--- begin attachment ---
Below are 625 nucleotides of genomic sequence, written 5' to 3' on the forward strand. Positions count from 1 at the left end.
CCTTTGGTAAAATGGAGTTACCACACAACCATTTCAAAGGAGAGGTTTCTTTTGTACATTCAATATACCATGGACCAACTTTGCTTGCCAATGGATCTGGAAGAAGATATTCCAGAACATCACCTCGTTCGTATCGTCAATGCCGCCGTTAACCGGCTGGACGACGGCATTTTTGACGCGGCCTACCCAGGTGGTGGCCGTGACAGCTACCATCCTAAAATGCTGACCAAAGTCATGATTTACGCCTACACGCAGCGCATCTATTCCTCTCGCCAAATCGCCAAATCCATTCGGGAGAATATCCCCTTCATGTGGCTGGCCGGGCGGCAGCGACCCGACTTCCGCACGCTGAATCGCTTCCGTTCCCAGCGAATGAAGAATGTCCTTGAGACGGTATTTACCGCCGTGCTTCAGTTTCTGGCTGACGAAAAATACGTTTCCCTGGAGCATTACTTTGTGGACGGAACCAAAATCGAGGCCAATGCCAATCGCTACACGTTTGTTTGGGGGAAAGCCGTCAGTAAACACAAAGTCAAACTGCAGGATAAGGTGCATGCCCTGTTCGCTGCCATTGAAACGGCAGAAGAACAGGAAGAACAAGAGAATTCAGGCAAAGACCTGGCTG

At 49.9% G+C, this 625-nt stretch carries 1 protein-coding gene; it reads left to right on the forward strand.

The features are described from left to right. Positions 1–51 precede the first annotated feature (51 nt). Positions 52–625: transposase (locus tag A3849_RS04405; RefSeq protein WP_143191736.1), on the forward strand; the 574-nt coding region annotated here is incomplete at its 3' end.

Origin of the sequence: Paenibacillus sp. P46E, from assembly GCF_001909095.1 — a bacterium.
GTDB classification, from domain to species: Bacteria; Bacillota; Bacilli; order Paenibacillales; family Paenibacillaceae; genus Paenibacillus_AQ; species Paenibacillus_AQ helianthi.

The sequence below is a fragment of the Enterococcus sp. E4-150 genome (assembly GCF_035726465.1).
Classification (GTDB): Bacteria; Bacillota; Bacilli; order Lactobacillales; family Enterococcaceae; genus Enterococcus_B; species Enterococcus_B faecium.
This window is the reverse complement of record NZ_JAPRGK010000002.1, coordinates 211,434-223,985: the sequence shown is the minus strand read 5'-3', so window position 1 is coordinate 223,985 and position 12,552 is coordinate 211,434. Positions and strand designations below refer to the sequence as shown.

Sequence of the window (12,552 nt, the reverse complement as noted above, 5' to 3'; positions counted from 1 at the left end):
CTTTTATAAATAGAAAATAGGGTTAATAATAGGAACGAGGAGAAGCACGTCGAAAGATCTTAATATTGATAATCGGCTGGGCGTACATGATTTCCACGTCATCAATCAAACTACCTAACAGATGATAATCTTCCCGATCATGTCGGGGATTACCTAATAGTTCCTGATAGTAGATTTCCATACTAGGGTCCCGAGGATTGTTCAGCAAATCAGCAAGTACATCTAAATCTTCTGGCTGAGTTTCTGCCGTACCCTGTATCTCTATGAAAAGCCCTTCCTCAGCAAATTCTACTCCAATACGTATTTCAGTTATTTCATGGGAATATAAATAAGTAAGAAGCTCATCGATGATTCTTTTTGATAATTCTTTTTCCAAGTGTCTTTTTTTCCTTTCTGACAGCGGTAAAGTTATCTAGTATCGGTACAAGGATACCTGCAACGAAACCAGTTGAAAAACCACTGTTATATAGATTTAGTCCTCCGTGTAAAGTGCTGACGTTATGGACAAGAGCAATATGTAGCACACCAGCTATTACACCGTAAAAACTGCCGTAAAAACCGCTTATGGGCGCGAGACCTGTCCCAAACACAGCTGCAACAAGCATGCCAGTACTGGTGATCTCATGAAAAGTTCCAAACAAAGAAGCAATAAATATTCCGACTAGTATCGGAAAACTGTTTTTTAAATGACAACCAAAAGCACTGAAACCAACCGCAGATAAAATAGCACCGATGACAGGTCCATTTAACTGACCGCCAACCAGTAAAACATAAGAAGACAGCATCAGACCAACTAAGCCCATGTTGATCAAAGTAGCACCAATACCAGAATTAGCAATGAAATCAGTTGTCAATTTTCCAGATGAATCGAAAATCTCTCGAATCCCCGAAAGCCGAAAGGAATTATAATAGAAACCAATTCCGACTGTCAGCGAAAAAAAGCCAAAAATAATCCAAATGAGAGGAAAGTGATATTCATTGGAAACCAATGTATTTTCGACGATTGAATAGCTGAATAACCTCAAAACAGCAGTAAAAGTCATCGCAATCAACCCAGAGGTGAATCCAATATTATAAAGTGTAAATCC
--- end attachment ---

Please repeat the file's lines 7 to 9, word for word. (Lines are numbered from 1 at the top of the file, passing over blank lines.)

The sequence below is a fragment of the Enterococcus sp. E4-150 genome (assembly GCF_035726465.1).
Classification (GTDB): Bacteria; Bacillota; Bacilli; order Lactobacillales; family Enterococcaceae; genus Enterococcus_B; species Enterococcus_B faecium.
This window is the reverse complement of record NZ_JAPRGK010000002.1, coordinates 211,434-223,985: the sequence shown is the minus strand read 5'-3', so window position 1 is coordinate 223,985 and position 12,552 is coordinate 211,434. Positions and strand designations below refer to the sequence as shown.